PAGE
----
Written by guest blogger, John Burridge. John is a science fiction and fantasy author, former Renaissance fair performer, fairy enthusiast and all around funny guy. John recently gave a presentation in Eugene on Faerie which I found insightful and inspiring. In fact, it was so inspiring I wrote two short stories immediately afterward based on some aspect of his presentation that sparked my imagination. For that reason, I wanted him to share his fairy expertize here.
Before I begin I should say that I’m a total Tolkien fan-boy. I’ll be focusing on Western and Northern European folk customs, mostly because that’s what I’ve read the most of and about.
To get an idea of where I’ll be, I want to ask, how many of you have seen Orlando Bloom in “The Lord of the Rings Movies”? (Pause). OK. Good, now, how many of you have seen Edward from the Twilight movies? OK, so, to quote Jason Foxtrot, “Orlando Bloom has ruined everything!” I’ll also say it once here so I don’t get sidetracked, “Augh! Elves! Don’t! Snowboard!”
Ancient Faerie as Elemental Force
Dwarves, Goblins, Dragons, Trolls, Elves and Fairies have been written about for a very long time, and tales about them have been told for even longer. There are several approaches to take when writing about Faerie, Elves, and Fairy Magic, and each of them has their own merits. Tolkien writes that the words elf and fairy are equivalent, but that fairy is a Tudor word popularized by authors like Spenser, Shakespeare and Drayton. Tolkien makes a distinction between fairy stories, dream tales, and adventure, wonder- or marvel stories. Elf is related to the Germanic word “Alf” as in swartalf.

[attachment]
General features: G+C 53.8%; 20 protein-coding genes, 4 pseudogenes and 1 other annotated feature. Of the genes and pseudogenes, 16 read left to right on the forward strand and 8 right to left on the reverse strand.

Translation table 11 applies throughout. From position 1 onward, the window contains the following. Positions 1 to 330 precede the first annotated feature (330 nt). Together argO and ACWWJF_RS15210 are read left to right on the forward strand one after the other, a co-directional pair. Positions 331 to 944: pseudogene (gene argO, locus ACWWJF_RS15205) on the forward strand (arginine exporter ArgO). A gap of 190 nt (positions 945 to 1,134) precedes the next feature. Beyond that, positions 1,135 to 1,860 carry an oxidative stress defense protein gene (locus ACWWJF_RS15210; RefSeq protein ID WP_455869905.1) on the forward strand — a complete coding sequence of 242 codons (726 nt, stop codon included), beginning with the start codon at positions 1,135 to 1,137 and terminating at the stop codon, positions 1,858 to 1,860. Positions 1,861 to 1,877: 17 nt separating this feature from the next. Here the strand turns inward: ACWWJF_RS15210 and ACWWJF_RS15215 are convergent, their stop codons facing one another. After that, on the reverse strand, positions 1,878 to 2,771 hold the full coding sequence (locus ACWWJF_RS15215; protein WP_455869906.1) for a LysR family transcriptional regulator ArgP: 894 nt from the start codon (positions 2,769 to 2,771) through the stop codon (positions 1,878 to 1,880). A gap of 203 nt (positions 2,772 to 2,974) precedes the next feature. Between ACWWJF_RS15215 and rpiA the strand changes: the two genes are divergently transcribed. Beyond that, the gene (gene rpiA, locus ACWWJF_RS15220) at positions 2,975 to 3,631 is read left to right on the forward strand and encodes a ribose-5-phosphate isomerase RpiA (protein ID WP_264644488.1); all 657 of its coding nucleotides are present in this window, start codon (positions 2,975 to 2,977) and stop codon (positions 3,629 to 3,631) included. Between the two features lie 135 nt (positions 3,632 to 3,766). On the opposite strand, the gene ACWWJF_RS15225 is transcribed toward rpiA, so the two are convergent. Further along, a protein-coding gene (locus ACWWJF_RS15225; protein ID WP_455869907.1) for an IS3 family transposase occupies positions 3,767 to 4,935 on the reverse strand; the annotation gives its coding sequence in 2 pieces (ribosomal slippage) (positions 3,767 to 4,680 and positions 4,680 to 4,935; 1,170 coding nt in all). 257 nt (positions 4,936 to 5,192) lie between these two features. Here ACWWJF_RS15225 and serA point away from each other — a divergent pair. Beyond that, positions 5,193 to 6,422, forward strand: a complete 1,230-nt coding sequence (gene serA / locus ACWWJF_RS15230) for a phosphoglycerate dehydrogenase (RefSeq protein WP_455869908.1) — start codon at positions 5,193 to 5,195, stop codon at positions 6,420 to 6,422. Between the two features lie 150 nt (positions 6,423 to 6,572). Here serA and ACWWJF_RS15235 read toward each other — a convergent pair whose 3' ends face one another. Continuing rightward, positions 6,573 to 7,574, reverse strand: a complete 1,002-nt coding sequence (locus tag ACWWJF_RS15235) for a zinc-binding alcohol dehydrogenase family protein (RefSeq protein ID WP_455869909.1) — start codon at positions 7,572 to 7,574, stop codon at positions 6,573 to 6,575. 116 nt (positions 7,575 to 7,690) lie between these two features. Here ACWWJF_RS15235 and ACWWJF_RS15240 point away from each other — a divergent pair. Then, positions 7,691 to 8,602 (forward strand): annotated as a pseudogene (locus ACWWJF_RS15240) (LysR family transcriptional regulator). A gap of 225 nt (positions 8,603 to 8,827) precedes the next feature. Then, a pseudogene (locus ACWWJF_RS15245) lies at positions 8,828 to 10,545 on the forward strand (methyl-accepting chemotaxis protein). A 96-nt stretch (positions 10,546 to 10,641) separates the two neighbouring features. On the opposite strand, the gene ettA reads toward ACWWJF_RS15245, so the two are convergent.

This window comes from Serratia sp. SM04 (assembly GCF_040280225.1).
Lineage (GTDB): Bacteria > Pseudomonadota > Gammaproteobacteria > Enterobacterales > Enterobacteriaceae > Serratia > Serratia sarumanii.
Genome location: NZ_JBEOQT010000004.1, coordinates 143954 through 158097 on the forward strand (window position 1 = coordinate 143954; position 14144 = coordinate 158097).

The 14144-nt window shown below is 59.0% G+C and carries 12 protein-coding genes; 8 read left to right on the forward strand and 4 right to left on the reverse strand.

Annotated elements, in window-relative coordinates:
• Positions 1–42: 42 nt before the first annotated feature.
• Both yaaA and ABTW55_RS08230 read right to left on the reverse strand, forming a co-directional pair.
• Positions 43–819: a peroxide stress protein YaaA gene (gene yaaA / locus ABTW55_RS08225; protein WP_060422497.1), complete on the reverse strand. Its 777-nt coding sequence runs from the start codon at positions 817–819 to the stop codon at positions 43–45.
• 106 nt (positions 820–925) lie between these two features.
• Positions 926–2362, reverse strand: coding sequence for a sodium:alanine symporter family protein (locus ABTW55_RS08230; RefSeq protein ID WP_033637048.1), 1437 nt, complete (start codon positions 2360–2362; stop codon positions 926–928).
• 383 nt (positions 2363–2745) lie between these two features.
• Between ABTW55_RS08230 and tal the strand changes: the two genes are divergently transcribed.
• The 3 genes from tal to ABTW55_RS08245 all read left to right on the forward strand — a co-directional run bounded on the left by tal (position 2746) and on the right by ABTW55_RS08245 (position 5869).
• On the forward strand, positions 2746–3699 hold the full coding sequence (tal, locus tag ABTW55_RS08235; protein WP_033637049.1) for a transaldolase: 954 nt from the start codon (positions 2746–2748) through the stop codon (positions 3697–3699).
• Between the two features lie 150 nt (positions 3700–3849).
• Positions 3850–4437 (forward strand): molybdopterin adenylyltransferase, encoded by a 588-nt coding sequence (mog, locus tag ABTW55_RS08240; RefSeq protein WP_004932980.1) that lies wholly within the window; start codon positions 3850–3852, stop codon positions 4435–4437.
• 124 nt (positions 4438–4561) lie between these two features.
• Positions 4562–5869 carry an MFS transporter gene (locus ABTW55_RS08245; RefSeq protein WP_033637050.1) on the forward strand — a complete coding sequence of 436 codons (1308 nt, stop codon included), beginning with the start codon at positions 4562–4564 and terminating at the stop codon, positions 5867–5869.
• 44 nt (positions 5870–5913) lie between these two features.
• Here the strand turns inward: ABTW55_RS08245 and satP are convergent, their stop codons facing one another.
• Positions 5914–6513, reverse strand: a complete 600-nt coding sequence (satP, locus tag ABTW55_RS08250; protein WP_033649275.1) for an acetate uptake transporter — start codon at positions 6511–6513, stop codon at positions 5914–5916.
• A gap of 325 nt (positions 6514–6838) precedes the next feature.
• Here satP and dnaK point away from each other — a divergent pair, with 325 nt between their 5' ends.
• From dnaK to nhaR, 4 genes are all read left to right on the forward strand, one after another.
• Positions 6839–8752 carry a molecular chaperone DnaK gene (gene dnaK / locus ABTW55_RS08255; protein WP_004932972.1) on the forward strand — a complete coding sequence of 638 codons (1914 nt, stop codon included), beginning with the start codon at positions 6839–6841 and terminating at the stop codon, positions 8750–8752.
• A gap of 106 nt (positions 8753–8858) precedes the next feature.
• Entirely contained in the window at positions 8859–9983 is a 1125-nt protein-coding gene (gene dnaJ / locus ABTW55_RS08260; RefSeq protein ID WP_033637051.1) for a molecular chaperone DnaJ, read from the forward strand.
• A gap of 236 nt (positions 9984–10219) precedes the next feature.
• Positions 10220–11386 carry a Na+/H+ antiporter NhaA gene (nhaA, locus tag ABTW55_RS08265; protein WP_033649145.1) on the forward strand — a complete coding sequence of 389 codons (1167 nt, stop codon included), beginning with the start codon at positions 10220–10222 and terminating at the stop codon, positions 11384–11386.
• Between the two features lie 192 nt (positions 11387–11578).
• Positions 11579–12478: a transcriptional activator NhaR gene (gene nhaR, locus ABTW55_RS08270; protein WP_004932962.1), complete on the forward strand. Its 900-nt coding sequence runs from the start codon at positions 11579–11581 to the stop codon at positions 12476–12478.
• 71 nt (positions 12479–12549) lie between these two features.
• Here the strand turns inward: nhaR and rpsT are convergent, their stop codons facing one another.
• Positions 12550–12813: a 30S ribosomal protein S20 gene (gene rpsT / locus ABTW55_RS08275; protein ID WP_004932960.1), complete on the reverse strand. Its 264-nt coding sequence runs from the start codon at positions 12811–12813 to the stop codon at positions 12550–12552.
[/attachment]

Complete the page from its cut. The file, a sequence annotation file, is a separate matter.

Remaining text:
One early source about fairies are the Child Ballads. The elves in these ballads tend appear suddenly and steal people away — babes, maidens, queens and poets alike. Some elves are summoned by blowing horns, like Isabel’s Fairy Knight; some appear beneath special trees, like the Queen of Fairy before Thomas the Rhymer; others pierce their victim’s hearts with darts, like the Elfking in King Orefo.
Still others just live in the woods and prey on children like Goethe’s Erlkönig. These stories use the fairies as boogie-men in cautionary tales for children. One example is the Kelpie that takes the form of a horse and tricks children into riding it, whereupon it jumps into the nearest pool or river and drowns them.
The old stories present the folk of Faerie as strange to or unmoved by human morality or desires. They are elemental and tricky like thunder and lightning, or a rip-tide in the ocean. In these stories, Faerie operates as an element of a cautionary tale.
Mediaeval Faerie as Foil to Human Courts
Then there are the fairies of the Mabinogion, the Arthurian Romances, and the lays of Marie de France. In these, knights summon otherworldly lovers by blowing horns, ladling water out of fountains, or putting on rings. Hmmm, no fertility imagery here. Typically these fairy are women and aid the knight in a quest or redress some wrong done by a mortal court. Alternately, the knights camp out in an old haunted castle and risk being eaten (or worse) by an ugly, riddling spirit woman who usually turns into a beautiful bride by the time morning dawns and the knight has solved three riddles.